Student debt in America is sitting at a whopping $1.5trn, that’s more than the whole country of Belgium. It’s now more prominent than borrowing on credit cards and car hire […]
Student debt in America is sitting at a whopping $1.5trn, that’s more than the whole country of Belgium. It’s now more prominent than borrowing on credit cards and car hire purchase; the growth has quintupled since 2004. It is a good job that the underwriter of the debt (92%) is the federal government as defaults do not affect the financial system; only the poor taxpayer picks up the obligation. “As of the first quarter of 2019, there are an estimated 5.2 million federal student loan borrowers in default, 3.4 million federal student loans in deferment, and another 2.7 million in forbearance.”
The Democratic candidates all have a different take on how to deal with the problem. Sanders wants to cancel all student debt; this is great for the struggling graduates but also produces a bonanza for the well-off. Elizabeth Warren has the same policy but only up to $50k. Joe Biden and Bloomberg have a more UK-centric approach.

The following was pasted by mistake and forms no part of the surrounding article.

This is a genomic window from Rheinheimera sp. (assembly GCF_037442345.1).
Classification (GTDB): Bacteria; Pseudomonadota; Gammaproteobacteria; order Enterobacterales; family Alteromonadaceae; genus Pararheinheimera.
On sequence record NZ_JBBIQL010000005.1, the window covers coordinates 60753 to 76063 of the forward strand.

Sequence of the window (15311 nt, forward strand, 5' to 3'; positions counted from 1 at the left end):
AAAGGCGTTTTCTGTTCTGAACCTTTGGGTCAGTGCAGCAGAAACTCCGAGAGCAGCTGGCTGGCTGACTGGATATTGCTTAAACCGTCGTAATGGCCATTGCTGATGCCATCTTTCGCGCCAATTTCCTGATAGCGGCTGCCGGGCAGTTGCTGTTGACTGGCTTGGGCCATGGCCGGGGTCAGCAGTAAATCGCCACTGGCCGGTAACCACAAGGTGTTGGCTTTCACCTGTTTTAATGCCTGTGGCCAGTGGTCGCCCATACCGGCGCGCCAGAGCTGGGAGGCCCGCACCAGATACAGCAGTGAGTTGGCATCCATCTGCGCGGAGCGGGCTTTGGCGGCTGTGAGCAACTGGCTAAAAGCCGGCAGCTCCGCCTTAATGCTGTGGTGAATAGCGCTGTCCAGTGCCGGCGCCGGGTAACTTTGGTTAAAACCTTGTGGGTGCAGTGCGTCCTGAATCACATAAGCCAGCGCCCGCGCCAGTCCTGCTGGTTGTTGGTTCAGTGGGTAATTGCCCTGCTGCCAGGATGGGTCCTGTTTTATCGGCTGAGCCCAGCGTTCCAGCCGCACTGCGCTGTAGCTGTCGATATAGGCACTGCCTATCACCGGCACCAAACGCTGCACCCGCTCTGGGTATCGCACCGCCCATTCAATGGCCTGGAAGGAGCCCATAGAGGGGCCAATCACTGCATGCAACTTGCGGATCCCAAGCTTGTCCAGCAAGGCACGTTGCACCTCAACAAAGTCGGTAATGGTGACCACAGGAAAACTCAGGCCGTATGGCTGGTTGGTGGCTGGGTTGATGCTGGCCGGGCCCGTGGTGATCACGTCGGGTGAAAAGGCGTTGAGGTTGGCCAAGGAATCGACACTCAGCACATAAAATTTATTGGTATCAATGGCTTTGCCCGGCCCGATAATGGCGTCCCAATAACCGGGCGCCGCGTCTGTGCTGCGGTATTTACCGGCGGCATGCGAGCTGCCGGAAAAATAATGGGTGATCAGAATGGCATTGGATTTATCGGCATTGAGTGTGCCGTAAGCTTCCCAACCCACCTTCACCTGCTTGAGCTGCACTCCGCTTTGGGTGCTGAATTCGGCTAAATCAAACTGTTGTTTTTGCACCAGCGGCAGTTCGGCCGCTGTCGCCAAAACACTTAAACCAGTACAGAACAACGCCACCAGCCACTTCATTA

Biden and Bloomberg want to put new and old borrowers into an income-dependent scheme, repayment of the loan is based on their income above a certain threshold. This strategy has worked well in the UK, and it has meant that graduates can’t fall into poverty.
It’s important to note that the US has an existing income-dependent scheme for the most poverty-stricken borrowers, but the earning threshold is far to low at $18k (the UK is $34k). Government interest rates are at a scandalous 6%, and the paperwork involved to obtain a loan is confusing and must be updated every year.
Biden and Bloomberg would both slash income repayments from 10% to 5%. Biden would raise the income threshold to $25k. On the other hand Bloomberg would forgive the debt that was procured from for-profit universities and exempt debt forgiveness up to $57k from tax. Sounds great but neither of them have mentioned the 6% interest rates.
Getting student loans under control is all well and good. Still, a more significant part of the problem is for-profit universities charging the most extreme prices and marketing themselves in an over-aggressive fashion.